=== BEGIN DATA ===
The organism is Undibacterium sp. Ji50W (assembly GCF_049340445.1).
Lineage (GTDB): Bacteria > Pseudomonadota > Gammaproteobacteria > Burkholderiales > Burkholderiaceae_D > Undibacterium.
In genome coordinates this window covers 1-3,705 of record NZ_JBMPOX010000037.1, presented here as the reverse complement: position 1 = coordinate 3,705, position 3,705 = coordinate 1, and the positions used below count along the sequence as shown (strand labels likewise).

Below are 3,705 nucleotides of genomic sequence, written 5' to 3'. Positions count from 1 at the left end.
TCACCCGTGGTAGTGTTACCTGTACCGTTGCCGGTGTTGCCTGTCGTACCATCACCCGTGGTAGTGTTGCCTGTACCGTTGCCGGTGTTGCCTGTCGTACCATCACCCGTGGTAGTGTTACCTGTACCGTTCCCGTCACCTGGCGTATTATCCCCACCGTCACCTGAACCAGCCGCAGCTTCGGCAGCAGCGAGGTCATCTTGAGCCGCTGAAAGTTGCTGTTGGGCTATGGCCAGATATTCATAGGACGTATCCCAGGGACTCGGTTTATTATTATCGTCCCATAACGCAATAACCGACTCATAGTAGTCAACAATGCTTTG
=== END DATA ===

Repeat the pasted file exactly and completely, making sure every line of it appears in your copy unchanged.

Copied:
The organism is Undibacterium sp. Ji50W (assembly GCF_049340445.1).
Lineage (GTDB): Bacteria > Pseudomonadota > Gammaproteobacteria > Burkholderiales > Burkholderiaceae_D > Undibacterium.
In genome coordinates this window covers 1-3,705 of record NZ_JBMPOX010000037.1, presented here as the reverse complement: position 1 = coordinate 3,705, position 3,705 = coordinate 1, and the positions used below count along the sequence as shown (strand labels likewise).

Below are 3,705 nucleotides of genomic sequence, written 5' to 3'. Positions count from 1 at the left end.
TCACCCGTGGTAGTGTTACCTGTACCGTTGCCGGTGTTGCCTGTCGTACCATCACCCGTGGTAGTGTTGCCTGTACCGTTGCCGGTGTTGCCTGTCGTACCATCACCCGTGGTAGTGTTACCTGTACCGTTCCCGTCACCTGGCGTATTATCCCCACCGTCACCTGAACCAGCCGCAGCTTCGGCAGCAGCGAGGTCATCTTGAGCCGCTGAAAGTTGCTGTTGGGCTATGGCCAGATATTCATAGGACGTATCCCAGGGACTCGGTTTATTATTATCGTCCCATAACGCAATAACCGACTCATAGTAGTCAACAATGCTTTG